By Rainer Krell, Italy
It does not matter to termites whether bee boxes are empty or full of bees. Having spent considerable money on your timber hive - in no country are they cheap anymore - you expect to use them for at least 5.10 years and longer if you paint them regularly. When termites are present it is common to find painted hive walls apparently intact but when you touch them your fingers go right through. Even frames may be reduced to paper-thin shells that crumble upon touch.
Well, you might say, I must have abandoned my hives for quite a while for this to have happened. You are probably right for most areas, but I have seen this happen in less than a couple of months.
Signs to watch for
The typical signs of termite activity are visible earth channels. Destroying these earth channels will not solve the problem. Using pesticides around the apiary is in no beekeeper\'s interest and would, like relocating hives, be only a temporary solution. Termite resistant lumber is expensive and is not widely available. Like treated lumber. its use for hive boxes and bottom boards is sometimes inadvisable, because of natural pesticides or feeding deterrents contained in the wood.
However, there are gentle, non-toxic and non-destructive ways of dealing with termites.
All termites live in dark cavities and are shy to daylight. Thus, most of their food exploration and foraging activities take place during the night. Once a good food source has been found, an earthen tunnel is built to protect the forager ants if no internal (subterranean or inside wood) access is available. These tunnels allow access to the food, in this case your hive boxes, also during daylight hours.
These tunnels are the obvious signs of termite activity, but they are not always visible. Sometimes termites have access through the inside of your hive posts.
Block all access
We can use the termites\' shyness to daylight and their need to travel through these channels to our advantage. It is difficult (if not impossible) for termites to build their tunnels around sharp edges such as the edge of a metal sheet. Access is prevented if a metal sheet is placed between the equipment and the soil or other access routes. Of course there must be no alternative access caused by the metal edge touching a hive stand. or if the interior of the wooden hive stand posts are in direct contact with the hive.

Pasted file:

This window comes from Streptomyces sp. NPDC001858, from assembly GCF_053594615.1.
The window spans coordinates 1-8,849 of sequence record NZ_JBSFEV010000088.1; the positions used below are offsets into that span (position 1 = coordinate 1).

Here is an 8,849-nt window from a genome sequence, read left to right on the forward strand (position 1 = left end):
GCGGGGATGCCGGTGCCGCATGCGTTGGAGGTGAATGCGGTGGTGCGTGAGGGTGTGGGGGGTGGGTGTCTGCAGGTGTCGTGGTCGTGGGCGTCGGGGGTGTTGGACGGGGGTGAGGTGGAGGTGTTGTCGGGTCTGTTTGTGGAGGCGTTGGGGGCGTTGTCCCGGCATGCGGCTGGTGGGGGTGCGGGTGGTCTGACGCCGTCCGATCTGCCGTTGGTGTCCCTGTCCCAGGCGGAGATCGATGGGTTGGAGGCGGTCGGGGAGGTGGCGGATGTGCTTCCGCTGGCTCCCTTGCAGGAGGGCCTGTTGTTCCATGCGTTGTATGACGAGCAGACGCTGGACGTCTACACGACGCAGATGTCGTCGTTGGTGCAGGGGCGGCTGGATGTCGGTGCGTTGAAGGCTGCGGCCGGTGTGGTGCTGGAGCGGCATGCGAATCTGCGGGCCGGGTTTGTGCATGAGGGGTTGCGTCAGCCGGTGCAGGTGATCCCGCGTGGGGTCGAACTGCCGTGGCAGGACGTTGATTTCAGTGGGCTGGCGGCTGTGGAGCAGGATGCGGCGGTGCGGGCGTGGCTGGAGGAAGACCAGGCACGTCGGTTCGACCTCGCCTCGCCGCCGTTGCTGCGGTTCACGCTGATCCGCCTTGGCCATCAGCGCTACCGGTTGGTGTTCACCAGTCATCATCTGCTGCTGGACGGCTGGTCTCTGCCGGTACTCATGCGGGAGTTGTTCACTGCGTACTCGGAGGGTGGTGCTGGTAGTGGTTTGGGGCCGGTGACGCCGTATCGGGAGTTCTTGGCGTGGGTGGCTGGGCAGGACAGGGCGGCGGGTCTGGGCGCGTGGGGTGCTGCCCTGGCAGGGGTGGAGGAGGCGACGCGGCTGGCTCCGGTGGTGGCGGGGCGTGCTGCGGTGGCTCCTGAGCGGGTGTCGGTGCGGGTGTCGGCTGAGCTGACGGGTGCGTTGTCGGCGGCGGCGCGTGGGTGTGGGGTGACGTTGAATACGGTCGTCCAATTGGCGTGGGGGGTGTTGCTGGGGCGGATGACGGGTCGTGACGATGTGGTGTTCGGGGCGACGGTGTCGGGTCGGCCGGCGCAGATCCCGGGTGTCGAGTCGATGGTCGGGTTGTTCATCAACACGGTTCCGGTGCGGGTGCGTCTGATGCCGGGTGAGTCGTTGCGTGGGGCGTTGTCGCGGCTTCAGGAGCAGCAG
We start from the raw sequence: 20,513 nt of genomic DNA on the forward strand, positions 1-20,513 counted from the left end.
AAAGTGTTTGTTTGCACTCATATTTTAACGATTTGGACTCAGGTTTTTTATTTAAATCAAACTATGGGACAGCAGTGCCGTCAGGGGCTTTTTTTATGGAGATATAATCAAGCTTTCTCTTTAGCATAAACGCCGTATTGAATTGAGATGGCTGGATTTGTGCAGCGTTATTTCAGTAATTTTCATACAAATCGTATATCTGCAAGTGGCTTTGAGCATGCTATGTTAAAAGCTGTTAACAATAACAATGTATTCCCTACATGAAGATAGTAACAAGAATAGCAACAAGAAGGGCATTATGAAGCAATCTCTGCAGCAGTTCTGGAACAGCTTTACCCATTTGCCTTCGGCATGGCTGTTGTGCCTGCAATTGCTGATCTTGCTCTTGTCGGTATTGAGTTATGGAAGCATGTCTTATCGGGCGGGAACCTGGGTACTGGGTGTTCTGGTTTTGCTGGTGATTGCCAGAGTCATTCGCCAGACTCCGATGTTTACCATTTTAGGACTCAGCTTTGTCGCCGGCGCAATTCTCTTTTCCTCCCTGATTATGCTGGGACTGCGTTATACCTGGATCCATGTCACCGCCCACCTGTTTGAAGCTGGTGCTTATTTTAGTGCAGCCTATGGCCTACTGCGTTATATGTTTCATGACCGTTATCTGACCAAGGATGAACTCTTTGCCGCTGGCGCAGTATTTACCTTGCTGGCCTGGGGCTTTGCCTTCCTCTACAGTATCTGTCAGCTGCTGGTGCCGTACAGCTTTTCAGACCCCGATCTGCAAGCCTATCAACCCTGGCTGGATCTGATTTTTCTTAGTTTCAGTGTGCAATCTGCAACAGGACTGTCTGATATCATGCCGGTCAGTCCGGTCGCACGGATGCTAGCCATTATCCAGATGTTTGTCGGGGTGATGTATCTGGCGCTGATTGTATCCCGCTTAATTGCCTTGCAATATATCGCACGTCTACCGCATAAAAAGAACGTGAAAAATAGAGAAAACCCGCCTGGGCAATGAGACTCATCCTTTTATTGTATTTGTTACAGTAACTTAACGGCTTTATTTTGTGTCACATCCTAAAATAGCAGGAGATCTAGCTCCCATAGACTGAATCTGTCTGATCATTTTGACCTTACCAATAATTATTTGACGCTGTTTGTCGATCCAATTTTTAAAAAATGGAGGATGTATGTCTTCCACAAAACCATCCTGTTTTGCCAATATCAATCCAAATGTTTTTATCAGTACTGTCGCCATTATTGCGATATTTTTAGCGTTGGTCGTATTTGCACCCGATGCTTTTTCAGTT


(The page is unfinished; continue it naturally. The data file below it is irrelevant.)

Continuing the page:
Figure 1 shows a single hive stand equipped with different types of anti-termite metal shields. A. S, C and D are alternative solutions. The edges of the metal sheets should always be bent slightly downwards to avoid any possibility of touching hive equipment and to prevent accumulation of rain water. Any old metal sheet, roofing. galvanised sheets, aluminium (soda cans) or tin cans will do the job. Even sturdy plastic sheets can be used temporarily, but they are hard to bend and often deteriorate with exposure to sunlight. Except for C, the sheets or cans must be fixed in place with a nail. This is the same principle as used to protect wooden houses against termites where metal sheets are placed on top of the foundation walls or posts.
If you use wooden hive stands, they too are subject to termite destruction. As an alternative to method C of Figure 1, placing tar around the whole base which touches the soil, including the tip or cut end, will retard termite attack and may even repel some ant species for a while. However, termites will eventually build their tunnels across the tarred surface to reach your hive boxes. This type of treatment is also not completely environmentallyfriendly as toxic portions of the tar will seep into the soil. Termite-resistant lumber or cement posts would be the better choice.
Hives on wires
Hanging your hives on wires gives an effective protection against termites as well as against most ants (frequent greasing will be necessary for ant protection), but is expensive in many rural areas and not always the most stable solution, especially for vertical, movable-frame hives. It is more practical for horizontal-type hives (Figure 3), but still makes management of the bees difficult.
Hives on tyres
A better alternative is to build hives out of the many available materials that termites do not like, for example, bamboo, palm leaves and trunks, and mud. During a decade of keeping colonies on old car tyres not a single termite attack destroyed equipment placed on tyres.
None of these protective methods works against the most ferocious and most effective tropical insect enemy of honeybees - the army, soldier or red ant, as they are called in different countries. Frequent checks, and a circle of two metre radius around each hive completely cleared of vegetation, are about the only suggestions available. An anecdotal suggestion by a beekeeper in Malawi was to attach the suspension wires for the hive support at least three metres above the ground: it had worked for him. Since I have observed army ants foraging on trees as high as five or six metres this method is probably not completely attack proof, but will certainly reduce the risk of invasion.
Since most of the suggested termite protectors do not keep ants away, do not relax your ant control. But once the metal sheets are installed, you will at least not have to worry about termites carrying away your boxes, piece by piece.
[Bees for Development Journal #43]